TPV Subclass 785 visa or Temporary Protection Class UO Subclass 785 visa is for Irregular Maritime Arrivals or Boat People
You can only apply for TPV Subclass 785 visa or Temporary Protection Visa if you arrived in Australia on a boat as an Irregular Maritime Arrival (or IMA or Unauthorised Maritime Arrival – click here to learn more) and without a valid visa . You must have arrived between 13 August 2012 and 1 January 2014, and you must be invited by the Minister of Home Affairs to apply before 18 May 2015.
Please note that if you have been granted or previously held (and your visa was not cancelled) TPV Subclass 785 visa and you first arrive in Australia before 14 February 2023, you may now be able to apply for a permanent visa.
Only IMAs are allowed to apply for TPV Subclass 785 visa.
You will be granted a TPV Subclass 785 visa if the Department of Immigration (Department of Home Affairs) accepts that you have a well-founded fear of persecution and you are unable or unwilling to return to your home country, or unable and unwilling to seek the protection from your government.
In addition, you must have either suffered harm or persecution in the past and there is a real chance that you will suffer harm again if you were returned to your home country.
You could also become a sur place refugee after you have arrived in Australia because of a chance of circumstances in your home country, or a change in your personal circumstances that resulted in you having a well-founded fear of harm or persecution if you were returned to your home country.
You must have a well-founded fear of persecution or harm because of:
- your race; or
- your religion; or
- your nationality; or
- your political opinion (real or imputed); or
- your membership of a particular social group; or
- there is a substantial grounds that you will suffer or have suffered significant harm amounting to arbitrary deprivation of your life, or you will be sentenced to death, or you will be tortured, or you will suffer cruel or inhuman treatment or punishment or degrading treatment or punishment if you were to return to your home country.
Including family members
You can include members of your family who accompanied you to Australia in a combined TPV Subclass 785 visa application. You cannot sponsor any of your family members who are outside of Australia.
If you are granted a TPV Subclass 785 visa, it is valid for up to 3 years. This visa allows you to work or study, and you will have access to Medicare and certain social security benefits. You can extend or apply for a new Temporary Protection Visa if you still require Australia protection.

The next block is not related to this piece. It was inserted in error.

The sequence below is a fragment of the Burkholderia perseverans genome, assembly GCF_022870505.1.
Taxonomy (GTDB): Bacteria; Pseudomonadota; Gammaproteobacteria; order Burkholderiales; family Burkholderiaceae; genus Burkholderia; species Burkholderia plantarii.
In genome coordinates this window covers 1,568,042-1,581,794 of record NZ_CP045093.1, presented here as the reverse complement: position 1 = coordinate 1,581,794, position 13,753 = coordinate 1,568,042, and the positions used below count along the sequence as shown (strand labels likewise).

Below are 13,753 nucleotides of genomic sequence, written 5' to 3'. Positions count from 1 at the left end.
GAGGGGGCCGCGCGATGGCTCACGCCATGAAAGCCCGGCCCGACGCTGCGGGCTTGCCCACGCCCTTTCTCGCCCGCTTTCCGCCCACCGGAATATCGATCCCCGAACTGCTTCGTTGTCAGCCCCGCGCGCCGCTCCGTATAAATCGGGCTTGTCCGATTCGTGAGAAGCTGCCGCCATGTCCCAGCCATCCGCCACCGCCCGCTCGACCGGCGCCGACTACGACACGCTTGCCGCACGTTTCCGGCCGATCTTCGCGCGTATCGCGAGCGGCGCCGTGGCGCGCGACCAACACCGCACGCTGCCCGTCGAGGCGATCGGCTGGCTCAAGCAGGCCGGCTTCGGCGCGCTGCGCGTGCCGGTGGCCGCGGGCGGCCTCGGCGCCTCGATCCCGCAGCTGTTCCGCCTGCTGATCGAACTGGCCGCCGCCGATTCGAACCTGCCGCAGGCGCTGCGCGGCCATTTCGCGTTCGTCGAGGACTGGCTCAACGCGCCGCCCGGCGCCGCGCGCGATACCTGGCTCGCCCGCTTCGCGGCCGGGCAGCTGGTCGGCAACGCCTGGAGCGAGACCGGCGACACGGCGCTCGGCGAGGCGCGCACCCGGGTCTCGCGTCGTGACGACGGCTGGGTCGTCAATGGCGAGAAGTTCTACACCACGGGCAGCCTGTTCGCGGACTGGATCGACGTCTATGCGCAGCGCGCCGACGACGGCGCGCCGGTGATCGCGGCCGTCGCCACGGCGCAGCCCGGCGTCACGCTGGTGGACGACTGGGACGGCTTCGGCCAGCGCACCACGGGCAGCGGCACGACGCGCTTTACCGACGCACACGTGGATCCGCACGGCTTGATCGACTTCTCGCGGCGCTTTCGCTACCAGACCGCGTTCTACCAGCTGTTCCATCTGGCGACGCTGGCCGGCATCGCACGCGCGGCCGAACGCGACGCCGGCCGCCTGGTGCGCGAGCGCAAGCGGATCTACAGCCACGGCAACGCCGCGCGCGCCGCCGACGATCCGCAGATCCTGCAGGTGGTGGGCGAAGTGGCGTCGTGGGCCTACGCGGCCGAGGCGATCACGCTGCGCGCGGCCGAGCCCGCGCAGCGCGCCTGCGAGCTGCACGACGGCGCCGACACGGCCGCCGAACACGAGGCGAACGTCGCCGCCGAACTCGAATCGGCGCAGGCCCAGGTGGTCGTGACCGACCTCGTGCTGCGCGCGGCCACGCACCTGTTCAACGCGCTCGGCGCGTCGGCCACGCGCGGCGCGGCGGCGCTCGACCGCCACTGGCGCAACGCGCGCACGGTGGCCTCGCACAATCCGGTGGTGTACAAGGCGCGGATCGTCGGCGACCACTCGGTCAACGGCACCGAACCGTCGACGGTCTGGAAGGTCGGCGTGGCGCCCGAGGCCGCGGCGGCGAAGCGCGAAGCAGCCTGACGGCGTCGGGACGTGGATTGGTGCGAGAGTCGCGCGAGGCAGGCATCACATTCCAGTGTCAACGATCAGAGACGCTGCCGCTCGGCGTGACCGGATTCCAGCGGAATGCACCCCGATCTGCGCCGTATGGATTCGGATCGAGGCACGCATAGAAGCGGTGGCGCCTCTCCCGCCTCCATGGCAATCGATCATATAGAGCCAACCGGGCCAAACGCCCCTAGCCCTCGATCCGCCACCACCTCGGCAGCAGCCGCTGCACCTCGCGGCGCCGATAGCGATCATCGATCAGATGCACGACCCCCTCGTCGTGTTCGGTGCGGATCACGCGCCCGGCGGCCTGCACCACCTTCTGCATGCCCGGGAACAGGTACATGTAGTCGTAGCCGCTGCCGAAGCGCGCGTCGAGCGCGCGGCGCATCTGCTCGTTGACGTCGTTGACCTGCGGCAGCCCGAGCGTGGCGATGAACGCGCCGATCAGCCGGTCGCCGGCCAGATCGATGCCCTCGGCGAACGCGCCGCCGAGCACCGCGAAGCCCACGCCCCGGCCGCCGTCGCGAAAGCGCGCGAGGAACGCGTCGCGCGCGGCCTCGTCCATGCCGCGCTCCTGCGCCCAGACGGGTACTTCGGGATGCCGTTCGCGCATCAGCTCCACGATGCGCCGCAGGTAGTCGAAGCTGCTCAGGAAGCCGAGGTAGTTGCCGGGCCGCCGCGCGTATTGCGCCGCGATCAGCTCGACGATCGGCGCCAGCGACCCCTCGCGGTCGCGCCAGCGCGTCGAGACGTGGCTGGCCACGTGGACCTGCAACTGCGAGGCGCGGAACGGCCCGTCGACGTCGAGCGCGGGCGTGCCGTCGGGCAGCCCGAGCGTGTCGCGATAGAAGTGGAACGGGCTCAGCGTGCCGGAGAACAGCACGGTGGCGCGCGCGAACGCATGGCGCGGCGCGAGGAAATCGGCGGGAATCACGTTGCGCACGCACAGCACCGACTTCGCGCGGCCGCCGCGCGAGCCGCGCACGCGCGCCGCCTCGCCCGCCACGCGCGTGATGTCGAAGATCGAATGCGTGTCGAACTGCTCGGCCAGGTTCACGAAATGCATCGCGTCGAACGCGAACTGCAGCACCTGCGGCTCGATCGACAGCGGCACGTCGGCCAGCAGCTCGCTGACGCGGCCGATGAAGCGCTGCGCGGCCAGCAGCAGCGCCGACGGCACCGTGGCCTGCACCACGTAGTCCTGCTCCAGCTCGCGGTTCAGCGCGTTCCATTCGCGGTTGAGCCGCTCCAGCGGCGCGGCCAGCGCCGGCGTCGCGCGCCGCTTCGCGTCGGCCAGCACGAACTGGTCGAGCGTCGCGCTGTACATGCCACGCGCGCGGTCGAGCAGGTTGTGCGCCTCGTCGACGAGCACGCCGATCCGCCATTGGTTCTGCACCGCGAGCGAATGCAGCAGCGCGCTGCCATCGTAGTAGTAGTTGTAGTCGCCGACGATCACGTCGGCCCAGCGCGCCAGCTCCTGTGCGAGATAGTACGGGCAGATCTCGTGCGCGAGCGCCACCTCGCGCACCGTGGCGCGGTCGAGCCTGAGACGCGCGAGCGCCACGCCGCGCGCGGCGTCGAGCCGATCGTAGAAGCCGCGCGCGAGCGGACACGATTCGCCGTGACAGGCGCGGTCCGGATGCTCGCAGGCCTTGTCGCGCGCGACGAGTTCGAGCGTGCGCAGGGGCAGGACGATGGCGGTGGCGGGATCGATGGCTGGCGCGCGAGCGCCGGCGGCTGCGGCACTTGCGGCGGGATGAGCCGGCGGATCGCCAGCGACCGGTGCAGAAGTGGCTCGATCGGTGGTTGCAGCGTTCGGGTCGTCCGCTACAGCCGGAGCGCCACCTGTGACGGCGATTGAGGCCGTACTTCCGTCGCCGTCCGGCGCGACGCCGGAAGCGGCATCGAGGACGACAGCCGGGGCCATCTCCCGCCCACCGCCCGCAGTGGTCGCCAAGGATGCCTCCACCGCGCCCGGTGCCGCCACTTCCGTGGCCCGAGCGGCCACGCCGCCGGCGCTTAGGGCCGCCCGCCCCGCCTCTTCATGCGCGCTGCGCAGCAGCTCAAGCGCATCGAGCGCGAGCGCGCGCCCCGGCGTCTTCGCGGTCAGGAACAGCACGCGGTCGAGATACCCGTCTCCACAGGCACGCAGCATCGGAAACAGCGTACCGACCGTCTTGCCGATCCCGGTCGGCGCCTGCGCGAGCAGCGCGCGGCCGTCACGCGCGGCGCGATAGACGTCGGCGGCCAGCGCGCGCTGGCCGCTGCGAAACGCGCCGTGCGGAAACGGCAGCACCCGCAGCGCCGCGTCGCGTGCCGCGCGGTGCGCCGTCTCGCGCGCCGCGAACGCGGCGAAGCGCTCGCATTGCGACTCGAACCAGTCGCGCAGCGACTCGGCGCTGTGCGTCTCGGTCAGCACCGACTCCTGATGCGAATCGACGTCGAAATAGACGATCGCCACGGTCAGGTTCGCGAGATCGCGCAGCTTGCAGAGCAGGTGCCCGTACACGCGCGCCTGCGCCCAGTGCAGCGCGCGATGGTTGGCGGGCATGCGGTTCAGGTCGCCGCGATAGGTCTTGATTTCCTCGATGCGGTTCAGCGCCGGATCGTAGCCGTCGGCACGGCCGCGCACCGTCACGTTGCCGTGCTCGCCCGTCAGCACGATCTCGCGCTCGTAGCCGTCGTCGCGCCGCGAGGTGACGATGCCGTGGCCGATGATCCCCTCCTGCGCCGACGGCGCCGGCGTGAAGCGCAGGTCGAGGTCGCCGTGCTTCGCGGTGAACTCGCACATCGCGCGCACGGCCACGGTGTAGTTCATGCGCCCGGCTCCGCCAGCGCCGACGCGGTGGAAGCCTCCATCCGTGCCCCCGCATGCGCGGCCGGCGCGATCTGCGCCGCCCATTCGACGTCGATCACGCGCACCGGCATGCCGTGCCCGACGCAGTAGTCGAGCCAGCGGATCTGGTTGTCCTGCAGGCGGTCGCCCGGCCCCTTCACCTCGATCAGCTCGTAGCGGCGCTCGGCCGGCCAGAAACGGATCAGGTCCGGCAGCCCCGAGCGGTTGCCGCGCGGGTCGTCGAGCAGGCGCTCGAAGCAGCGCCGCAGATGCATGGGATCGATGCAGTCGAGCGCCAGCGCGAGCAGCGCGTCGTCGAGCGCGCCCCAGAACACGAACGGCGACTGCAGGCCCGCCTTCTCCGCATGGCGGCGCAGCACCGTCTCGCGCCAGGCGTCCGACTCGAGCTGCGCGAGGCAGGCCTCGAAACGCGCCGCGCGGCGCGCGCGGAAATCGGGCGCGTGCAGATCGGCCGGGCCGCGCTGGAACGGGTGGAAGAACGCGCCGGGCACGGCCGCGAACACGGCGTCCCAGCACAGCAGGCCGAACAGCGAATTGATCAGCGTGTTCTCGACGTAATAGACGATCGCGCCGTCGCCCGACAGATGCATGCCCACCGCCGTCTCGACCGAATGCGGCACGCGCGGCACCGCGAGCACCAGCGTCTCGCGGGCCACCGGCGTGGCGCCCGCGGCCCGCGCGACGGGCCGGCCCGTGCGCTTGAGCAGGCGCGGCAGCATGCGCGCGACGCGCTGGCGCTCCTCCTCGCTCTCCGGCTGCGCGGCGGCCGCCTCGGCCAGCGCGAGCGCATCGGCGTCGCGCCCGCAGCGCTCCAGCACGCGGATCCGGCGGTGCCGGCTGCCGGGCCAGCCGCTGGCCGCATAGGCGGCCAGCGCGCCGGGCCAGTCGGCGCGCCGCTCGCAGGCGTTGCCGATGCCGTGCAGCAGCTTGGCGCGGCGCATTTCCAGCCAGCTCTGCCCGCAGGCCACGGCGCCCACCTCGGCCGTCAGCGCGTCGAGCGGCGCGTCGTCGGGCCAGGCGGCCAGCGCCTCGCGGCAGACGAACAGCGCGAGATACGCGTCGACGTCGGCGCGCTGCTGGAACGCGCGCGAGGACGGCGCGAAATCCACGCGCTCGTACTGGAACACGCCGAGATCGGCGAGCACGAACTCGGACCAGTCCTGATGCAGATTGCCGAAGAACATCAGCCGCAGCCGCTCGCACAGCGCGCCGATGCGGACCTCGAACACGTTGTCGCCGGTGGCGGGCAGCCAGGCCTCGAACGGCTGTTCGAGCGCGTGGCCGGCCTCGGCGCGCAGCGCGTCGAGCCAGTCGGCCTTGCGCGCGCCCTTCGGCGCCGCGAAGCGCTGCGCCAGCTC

If you are granted a TPV Subclass 785 visa, you are prevented by visa condition 8503 from applying for any other visas (for example, a Partner visa), other than SHEV Subclass 790 visa (click here to learn more) even if you are eligible.
If you have a need to travel overseas while holding a TPV Subclass 785 visa, you must have the written permission from the Department of Immigration, and you must not travel back to your home country.
You are also required to inform the Department of Immigration within 28 days if you changed your residential address.
If your TPV Subclass 785 visa application is refused, you are not permitted to apply to the AAT (click here to learn more) for a merits review of the refusal. However, your application will automatically be referred for fast track review by the Immigration Assessment Authority or IAA (click here to learn more). The IAA may not invite you for an interview nor allow you to provide further evidence unless the evidence is not available before or new evidence that come to light after the refusal.
Australian migration law is complex and difficult to understand, contact our immigration lawyer for a consultation (fee applies) to help you decide if this visa is the best visa for you (click here to find out how an immigration lawyer or registered migration agent can help you). You may also refer to our FAQs for answers regarding visa application or visa cancellation by clicking here.
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This article is not intended to be or taken as migration legal advice. The author of this article disclaims any liability for any action or omission on the information provided or not provided in this article. You should always consult an immigration lawyer or a registered migration agent to form an informed opinion on your immigration matter.